Vulnerable pensioners could be allowed to order their supermarket shop by phone under emergency plans being drafted by ministers and retailers to deal with coronavirus.
The special service is part of a package of measures under discussion to ensure elderly people continue to get food and other supplies should they be required to ‘self-isolate’ in a bid to protect them from the disease.
The new plans came as Environment Secretary George Eustice agreed with major supermarket chains on Monday that the government will work with councils to make it easier to keep the shelves fully stocked for essentials.
Current planning rules will be temporarily relaxed to change the overnight curfew on lorry deliveries to big stores, allowing more late-night supplies of goods like hand sanitiser, toilet roll and long-life products such as pasta and tinned food.
Scores of stores had their shelves stripped bare of key items over recent days, even though retailers are confident they have enough supplies to replenish them.
Targeted help for the elderly is a major focus of the government’s response to the coronavirus outbreak, with special measures set to be announced at some point over the next fortnight.
As pensioners, particularly those over 80, are most at risk of the disease, many will be expected to reduce their social contact to protect themselves.
The government was criticised last week when it suggested online home deliveries were one way to support the elderly in their own homes, with many pointing out that senior citizens are unwilling or unable to use computers to order their weekly shop.
Government sources now say that phone orders are seen as an easier option, although supermarkets would need time to install the necessary systems to cope.
Some charities such as Age UK already coordinate delivery services for the elderly, working in conjunction with supermarkets and individuals to get a weekly shopping list.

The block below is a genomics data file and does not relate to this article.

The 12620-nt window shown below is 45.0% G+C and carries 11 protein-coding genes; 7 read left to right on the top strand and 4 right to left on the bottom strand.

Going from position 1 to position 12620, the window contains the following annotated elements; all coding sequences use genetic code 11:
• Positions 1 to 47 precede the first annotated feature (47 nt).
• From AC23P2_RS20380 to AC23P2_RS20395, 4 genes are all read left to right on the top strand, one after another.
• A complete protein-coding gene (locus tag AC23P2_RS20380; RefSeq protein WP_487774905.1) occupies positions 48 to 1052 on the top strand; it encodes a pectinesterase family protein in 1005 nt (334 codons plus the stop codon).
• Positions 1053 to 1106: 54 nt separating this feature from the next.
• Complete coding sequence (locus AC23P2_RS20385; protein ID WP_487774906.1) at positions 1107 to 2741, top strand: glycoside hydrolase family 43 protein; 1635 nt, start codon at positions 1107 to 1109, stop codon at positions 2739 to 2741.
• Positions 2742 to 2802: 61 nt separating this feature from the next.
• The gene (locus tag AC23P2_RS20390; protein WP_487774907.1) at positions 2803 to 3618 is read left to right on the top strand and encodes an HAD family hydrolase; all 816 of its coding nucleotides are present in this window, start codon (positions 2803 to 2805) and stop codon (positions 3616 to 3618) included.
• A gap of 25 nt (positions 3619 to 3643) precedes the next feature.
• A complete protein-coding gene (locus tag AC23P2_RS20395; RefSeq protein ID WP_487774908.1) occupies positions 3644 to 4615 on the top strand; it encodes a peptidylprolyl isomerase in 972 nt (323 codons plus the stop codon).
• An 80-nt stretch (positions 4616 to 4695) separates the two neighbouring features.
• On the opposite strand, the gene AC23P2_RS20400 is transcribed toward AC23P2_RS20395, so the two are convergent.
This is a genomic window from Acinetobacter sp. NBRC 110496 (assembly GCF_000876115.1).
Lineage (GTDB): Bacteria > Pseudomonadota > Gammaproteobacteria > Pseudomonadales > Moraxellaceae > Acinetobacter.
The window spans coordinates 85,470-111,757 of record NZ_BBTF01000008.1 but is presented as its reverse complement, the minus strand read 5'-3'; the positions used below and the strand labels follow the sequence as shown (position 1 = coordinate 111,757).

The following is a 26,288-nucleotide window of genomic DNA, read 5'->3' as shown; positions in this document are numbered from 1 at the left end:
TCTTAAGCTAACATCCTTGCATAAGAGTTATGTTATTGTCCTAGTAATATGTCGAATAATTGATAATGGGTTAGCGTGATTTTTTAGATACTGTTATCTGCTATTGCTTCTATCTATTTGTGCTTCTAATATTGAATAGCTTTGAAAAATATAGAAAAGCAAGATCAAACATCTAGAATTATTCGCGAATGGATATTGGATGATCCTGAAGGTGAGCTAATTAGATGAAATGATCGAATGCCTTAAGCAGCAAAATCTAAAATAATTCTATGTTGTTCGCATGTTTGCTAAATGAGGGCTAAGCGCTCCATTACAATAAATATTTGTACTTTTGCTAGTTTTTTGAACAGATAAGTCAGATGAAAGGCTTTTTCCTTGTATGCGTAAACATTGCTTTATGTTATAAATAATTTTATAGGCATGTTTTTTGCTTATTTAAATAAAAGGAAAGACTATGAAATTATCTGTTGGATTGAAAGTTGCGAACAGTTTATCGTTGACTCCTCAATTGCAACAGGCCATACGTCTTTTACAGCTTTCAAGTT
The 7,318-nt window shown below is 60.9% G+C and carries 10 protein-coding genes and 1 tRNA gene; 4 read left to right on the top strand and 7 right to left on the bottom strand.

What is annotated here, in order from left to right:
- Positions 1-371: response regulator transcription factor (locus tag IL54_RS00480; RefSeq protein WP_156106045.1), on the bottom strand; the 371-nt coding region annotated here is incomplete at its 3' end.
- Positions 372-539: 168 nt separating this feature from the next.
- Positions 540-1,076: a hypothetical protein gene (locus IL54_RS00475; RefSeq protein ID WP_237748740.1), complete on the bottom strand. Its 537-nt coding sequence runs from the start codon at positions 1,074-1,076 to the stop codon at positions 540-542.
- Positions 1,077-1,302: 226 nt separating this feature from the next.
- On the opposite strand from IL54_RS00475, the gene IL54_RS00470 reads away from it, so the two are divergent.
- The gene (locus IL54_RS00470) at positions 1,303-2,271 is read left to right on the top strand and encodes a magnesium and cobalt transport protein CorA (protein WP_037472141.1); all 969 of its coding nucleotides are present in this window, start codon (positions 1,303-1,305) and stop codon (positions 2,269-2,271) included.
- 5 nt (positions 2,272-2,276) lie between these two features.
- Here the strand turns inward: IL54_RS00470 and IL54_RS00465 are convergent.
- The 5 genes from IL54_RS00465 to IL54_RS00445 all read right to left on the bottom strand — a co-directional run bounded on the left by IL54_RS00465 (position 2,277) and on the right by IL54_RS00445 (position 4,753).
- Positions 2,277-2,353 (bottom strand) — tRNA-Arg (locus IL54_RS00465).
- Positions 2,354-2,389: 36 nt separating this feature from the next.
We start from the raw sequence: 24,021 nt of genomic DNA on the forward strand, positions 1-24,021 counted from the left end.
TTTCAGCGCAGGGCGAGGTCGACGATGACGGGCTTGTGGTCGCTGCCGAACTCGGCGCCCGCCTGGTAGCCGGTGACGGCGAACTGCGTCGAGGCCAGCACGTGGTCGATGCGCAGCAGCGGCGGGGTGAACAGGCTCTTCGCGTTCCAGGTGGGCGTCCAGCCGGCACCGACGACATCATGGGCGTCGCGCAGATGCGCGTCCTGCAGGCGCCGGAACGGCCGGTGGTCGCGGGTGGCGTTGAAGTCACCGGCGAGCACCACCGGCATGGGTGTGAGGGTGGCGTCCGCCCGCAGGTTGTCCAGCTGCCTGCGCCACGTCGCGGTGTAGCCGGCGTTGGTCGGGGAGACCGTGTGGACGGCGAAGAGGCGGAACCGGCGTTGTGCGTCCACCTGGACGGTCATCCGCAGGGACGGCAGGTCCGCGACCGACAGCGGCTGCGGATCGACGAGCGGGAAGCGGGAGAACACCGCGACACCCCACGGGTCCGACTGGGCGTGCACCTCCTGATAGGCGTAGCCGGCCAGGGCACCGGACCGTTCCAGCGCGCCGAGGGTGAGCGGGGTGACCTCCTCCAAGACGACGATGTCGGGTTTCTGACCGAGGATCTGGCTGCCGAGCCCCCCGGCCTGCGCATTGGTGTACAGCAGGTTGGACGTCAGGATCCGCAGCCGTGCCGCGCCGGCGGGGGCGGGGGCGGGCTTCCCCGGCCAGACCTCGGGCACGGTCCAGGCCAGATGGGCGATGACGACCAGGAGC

The Department of Environment, Food and Rural Affairs (Defra) said that it would “support the steps companies are already taking on delivery and collection services, and support vulnerable customers”.
Following a phone call with leading food retailers, Eustice agreed to look at waiving competition rules and at boosting ways to help friends and neighbours to get food to those forced to ‘self-isolate’.
“Our retailers have well-established contingency plans in place and are taking all the necessary steps to ensure consumers have the food and supplies they need,” he said.
“We have listened to our leading supermarkets and representatives from across the industry, and we are taking action to support their preparations. By allowing night time deliveries to our supermarkets and food retailers we can free them up to move their stocks more quickly from their warehouses to their shelves.”
Andrew Opie, director of food and sustainability at the British Retail Consortium, said: “While there is plenty of stock available, the challenge for retailers has been to make sure all of it reaches shelves at the earliest opportunity. It is essential that government continues to engage on other ways to alleviate the challenges for retailers.”
Transport Secretary Grant Shapps is also looking at moves to allow for extensions on drivers’ hours to help respond to emergency situations.
The rules would help the industry respond to any shortage of delivery drivers, while still requiring 45 minute breaks after four and a half hours of driving to make sure drivers are properly rested.